Should I Become a Harness Designer?
Harness designers are electrical engineers who design wiring harnesses to keep electrical wires, cables, and other components neat and protected. Harness designs can be as simple as bundling wires together, while more complex designs might include splicing bundles of wires together into plugs. Designers must determine the most efficient ways to harness wires and cables together for cars, airplanes, and other electrical devices.
Electrical engineers usually work in comfortable, climate-controlled offices; however, they might occasionally travel to job sites to observe first-hand the factors that must be considered to accomplish a particular task, such as designing a wiring harness.
|Degree Level||Bachelor's degree|
|Degree Field||Electrical engineering|
|Key Skills||Extensive knowledge of Microsoft Office, engineering design software programs, blueprint design drafting, wiring harness design protocols, and electrical components and theory.|
|Experience||Testing wire harnesses, developing harness designs and drafting harness blueprints. Able to lift heavy pieces of equipment and be willing to travel to job sites as needed.|
|Licensure||Professional Engineer (PE) license mandatory for some engineers, could be beneficial to all engineers|
|Salary (2015)||$61,130 (Median annual salary for all electrical and electronics engineering technicians, which include harness designers)|
Sources: U.S. Bureau of Labor Statistics (BLS), Job postings on CareerBuilder.com.
Steps to Become a Harness Designer
What steps do I need to take to become a harness designer?
Step 1: Earn a Bachelor's Degree
Many employers posting for positions on CareerBuilder.com in 2016 prefer applicants who hold at least bachelor's degrees or the equivalent years in education and experience. The BLS agrees that entry-level positions for electrical engineers often require a 4-year degree. Students can choose to major in electrical engineering, and some programs may offer concentration options in specific fields, such as computers. Electrical engineering courses may include signals and systems, circuitry, data structures, microcomputers, energy conversion and electromagnetism. Most electrical engineering programs also include several courses in mathematics.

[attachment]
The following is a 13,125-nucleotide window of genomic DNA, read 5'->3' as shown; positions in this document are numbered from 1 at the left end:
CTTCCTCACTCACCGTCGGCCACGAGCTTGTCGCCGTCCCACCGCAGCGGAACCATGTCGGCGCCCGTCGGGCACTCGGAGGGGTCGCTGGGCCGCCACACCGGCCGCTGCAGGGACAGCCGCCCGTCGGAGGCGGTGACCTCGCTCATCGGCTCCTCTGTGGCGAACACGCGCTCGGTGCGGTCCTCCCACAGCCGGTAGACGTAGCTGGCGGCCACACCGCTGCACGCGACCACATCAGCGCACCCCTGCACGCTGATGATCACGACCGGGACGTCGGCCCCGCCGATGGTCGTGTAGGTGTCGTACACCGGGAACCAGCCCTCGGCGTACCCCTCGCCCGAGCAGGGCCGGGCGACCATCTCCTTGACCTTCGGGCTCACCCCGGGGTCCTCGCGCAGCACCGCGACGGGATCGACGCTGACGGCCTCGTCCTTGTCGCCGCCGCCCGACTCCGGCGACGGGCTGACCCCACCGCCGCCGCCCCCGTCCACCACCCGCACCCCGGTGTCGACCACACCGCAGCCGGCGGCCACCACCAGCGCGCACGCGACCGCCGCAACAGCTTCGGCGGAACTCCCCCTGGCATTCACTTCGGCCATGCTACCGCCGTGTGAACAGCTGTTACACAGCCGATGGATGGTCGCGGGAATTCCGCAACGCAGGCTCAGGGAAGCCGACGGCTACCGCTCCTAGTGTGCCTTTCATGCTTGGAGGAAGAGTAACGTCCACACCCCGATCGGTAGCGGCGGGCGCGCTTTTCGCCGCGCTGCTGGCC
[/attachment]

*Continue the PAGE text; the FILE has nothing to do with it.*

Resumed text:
Be sure to participate in professional development programs. Many universities offer professional development programs either in the form of internships or on-campus research projects. The BLS recommends that students take part in these professional experiences to gain some initial work experience and a better understanding of the electrical engineer career field.
Step 2: Build Technical Experience
As of 2016, employers advertising for harness designers on CareerBuilder.com were looking for applicants with anywhere from 2-5 years of experience in engineering and harness design. Several of the job postings mentioned a preference toward candidates with advanced technical skills, particularly with using computer design software programs. With a bachelor's degree, individuals can find entry-level positions with engineering design firms, which allows professionals to start building experience.
You may want to choose a field specialty. Technically, electrical engineers can design harnesses for practically any electronics device, but some professionals may prefer the unique challenges and requirements of certain specialty fields. For instance, some electrical engineers may prefer working on military defense projects, whereas others may enjoy designing for commercial products. Workers who have chosen preferred specialty fields may also have an easier time narrowing down potential job leads.
Step 3: Become Licensed
Licensure is not usually a requirement for professionals in this field. Nevertheless, individuals can pursue the Professional Engineer (PE) license at any time. According to the BLS, obtaining a PE license is a multi-step process. Eligible applicants must hold accredited bachelor's degrees before they're allowed to start the process. Step one involves passing the Fundamentals of Engineering (FE) exam. Next, individuals must build approved work experience. Finally, workers must pass the Professional Engineering (PE) exam to become licensed.
Step 4: Renew License
Information from the BLS shows that each state has different regulations for PE license renewal. Individuals may want to check with their own state licensing boards to verify state-specific license renewal procedures. Per the BLS, several states require licensed engineers to complete continuing education coursework as part of the renewal process.
Step 5: Stay Educated
Since the field of electrical engineering changes constantly, the BLS recommends professionals keep learning by attending continuing education courses or seminars. Individuals can take electrical engineering courses, but they may also want to attend vendor seminars. For instance, electrical and wiring vendors may host seminars to showcase new products that are essential for designing state-of-the-art wiring harnesses. For the most part, continued education is voluntary, but some employers may prefer or require employees to take courses on a regular basis.
Harness designers create designs to keep electrical wires and other components neat and protected in the most efficient ways. They have college degrees, along with extensive knowledge of industry software and electrical components, and they earn a median annual salary of $61,130.